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Considering getting my Masters in Math after Undergrad

  1. Feb 24, 2014 #1

    Right now, I am a Freshman who is double majoring in Mathematics and Engineering. I am considering getting my Masters in Math, and was wondering if they look at the difficulty of courses you took in Undergrad?

    Right now, I am taking Physics 1 and a lab (which is worth 5 credits). I have to take another semester of Physics, and I have the option of taking it with or without the lab, so it would be either 4 or 5 credits.

    Would it look better if I took the 5 credit Physics, or does it not matter if I took the 4 credit Physics?

  2. jcsd
  3. Feb 24, 2014 #2
    In my opinion, the experience you will gain from the lab will be more valuable than how many credits it offers or how that looks to grad schools or employers. I don't foresee you getting or not getting the job over something that most people wont even notice. If you were just majoring in math I don't think it would matter but since you are going into engineering take the physics with a lab, the experience will be worth it in my opinion.
  4. Feb 24, 2014 #3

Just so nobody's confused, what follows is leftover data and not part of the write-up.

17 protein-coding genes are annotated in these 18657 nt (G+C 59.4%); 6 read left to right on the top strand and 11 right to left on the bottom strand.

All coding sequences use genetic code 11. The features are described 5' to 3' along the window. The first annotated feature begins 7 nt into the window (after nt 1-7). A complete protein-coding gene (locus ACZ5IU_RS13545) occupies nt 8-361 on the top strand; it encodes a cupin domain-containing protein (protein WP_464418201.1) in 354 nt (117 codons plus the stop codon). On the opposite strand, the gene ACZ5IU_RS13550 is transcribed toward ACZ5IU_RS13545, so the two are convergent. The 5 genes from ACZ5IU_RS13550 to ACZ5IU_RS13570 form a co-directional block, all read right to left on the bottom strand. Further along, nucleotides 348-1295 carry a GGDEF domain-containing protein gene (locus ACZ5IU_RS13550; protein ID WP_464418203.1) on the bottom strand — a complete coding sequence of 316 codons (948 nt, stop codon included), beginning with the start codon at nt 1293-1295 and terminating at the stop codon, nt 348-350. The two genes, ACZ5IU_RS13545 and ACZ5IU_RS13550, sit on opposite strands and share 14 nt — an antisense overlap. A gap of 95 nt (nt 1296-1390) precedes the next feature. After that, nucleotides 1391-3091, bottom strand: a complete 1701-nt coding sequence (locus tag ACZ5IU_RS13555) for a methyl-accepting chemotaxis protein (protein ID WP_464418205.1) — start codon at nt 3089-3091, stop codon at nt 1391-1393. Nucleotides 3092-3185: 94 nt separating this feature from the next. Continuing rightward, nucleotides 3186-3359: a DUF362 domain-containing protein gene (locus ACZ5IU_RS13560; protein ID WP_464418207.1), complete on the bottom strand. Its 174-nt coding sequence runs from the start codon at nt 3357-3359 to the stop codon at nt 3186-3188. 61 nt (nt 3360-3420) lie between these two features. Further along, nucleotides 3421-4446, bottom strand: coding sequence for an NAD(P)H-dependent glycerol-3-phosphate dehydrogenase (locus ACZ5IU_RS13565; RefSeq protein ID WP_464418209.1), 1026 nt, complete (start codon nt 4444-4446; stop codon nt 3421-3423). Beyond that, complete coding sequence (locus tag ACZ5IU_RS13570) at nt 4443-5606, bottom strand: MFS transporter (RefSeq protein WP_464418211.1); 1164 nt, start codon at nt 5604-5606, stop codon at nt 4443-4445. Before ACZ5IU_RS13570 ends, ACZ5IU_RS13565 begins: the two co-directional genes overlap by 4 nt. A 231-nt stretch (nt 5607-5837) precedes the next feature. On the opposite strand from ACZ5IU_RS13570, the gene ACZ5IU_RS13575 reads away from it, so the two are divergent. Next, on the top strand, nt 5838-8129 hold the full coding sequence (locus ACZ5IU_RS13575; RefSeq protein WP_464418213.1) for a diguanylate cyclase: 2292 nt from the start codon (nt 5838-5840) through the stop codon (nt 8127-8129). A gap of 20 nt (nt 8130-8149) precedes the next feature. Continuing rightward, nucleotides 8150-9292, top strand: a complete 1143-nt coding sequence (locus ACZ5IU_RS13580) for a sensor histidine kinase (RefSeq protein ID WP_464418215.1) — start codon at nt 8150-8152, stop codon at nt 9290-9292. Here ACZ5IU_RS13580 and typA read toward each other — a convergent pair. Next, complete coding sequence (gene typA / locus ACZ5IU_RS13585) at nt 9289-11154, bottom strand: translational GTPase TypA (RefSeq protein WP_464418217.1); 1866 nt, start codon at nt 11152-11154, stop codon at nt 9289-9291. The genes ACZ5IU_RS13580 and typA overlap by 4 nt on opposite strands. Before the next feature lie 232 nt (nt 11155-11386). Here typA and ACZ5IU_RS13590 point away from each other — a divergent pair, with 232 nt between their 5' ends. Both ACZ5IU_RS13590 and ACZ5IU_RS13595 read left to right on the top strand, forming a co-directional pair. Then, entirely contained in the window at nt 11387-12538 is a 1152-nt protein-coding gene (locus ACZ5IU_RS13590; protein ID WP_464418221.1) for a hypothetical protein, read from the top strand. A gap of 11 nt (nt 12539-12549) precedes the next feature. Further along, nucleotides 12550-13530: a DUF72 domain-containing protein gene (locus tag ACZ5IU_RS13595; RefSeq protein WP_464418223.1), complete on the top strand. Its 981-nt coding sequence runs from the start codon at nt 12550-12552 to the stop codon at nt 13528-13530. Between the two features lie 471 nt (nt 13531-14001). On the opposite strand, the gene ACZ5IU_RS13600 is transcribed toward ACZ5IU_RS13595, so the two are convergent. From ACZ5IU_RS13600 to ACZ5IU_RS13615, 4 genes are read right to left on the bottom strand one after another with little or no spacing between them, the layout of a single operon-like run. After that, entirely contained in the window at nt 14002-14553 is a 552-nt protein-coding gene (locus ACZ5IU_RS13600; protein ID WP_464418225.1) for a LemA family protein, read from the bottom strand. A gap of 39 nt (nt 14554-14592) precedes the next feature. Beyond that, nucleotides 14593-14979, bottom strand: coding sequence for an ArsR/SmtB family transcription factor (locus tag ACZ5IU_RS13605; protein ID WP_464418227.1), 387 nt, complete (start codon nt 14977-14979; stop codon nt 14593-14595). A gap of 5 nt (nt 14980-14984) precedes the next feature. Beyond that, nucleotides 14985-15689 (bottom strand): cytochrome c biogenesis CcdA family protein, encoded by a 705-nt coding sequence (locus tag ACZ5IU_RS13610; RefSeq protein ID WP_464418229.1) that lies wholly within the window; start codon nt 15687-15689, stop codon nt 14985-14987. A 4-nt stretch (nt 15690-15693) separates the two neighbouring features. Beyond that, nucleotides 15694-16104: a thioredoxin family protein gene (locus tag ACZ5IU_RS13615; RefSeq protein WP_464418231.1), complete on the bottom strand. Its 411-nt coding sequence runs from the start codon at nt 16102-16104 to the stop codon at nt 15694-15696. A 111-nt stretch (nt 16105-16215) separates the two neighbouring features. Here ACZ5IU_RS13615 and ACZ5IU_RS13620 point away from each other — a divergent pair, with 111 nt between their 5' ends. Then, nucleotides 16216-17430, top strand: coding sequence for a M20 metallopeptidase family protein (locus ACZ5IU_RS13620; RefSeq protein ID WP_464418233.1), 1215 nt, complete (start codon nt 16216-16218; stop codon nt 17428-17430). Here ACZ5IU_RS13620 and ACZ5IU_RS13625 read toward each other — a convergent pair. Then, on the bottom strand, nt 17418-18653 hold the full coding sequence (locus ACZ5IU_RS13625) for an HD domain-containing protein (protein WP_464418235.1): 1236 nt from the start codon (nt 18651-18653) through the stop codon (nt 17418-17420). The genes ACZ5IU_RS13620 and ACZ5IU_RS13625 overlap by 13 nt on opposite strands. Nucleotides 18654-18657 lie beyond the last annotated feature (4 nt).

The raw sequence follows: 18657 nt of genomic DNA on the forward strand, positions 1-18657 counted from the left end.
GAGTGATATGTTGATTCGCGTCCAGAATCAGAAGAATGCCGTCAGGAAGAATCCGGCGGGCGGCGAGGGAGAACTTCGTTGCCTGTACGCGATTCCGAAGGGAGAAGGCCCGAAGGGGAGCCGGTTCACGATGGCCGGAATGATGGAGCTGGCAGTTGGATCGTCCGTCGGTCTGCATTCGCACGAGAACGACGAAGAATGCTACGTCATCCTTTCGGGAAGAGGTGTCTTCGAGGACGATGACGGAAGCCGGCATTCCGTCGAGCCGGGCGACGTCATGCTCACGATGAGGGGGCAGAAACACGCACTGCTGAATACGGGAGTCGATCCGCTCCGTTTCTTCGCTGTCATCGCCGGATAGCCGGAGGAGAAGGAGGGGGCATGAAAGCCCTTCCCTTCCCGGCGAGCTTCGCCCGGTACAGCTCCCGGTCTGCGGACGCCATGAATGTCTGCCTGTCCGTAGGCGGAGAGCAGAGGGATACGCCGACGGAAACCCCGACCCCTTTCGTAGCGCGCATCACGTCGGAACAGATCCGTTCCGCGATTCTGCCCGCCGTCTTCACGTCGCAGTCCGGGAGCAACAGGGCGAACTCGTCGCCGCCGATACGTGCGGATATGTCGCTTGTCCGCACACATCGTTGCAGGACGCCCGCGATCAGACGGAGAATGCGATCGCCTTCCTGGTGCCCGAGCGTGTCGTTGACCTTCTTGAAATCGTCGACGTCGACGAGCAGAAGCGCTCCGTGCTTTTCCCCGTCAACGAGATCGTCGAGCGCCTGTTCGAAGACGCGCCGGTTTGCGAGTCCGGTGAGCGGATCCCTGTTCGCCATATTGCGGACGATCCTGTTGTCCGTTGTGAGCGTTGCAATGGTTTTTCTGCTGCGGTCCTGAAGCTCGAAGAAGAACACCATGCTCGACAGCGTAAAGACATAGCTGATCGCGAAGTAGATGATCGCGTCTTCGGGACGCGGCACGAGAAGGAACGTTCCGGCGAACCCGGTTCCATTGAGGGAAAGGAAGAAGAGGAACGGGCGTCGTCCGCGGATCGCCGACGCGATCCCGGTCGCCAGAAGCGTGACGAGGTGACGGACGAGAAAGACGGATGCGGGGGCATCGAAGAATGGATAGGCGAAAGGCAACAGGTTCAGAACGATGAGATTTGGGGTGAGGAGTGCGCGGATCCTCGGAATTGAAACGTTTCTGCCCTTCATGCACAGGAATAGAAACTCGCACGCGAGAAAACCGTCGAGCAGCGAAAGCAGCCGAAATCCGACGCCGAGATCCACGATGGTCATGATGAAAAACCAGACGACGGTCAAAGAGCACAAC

get you masters in something you can get a job in. Unless you truly love math, then get it in math. You have plenty of time to figure it out.
  5. Feb 24, 2014 #4
    If you want a job stick with engineering and get a masters in that. However, as they said if you LOVE math, then do well (A's) in your math courses, get a year or more of research experience with a math professor, ace the Math GRE, and then apply to graduate school for a PHD in Math at a good university. Don't do a master's in math unless it's fully funded (unlikely)
  6. Feb 26, 2014 #5

    No, not just love math. Love or at least like teaching math. I made the mistake of getting a PhD in math, even though teaching turned out to be not my thing at all. The best thing you can do to prepare yourself for this is tutoring, but keep in mind, lecturing is very different from tutoring, so if you're like me, for example, you'll love tutoring, but won't be able to stand lecturing (not that anyone really SHOULD be lecturing predominantly, anyway, but that's the status quo of university math teaching at the moment). Also, take as many graduate classes as you can fit in, and try to impress 3 professors, not one, by doing well in their classes and also going and talking to them. You can discuss things from class with them or you can ask them stuff like what grad school to apply to, whether it's a good idea to get a higher degree, etc.

    The "unlikely" part is not accurate. Only a few people are not fully funded, at least in my program, and I'm pretty sure it's the same in most programs. Funding is standard.
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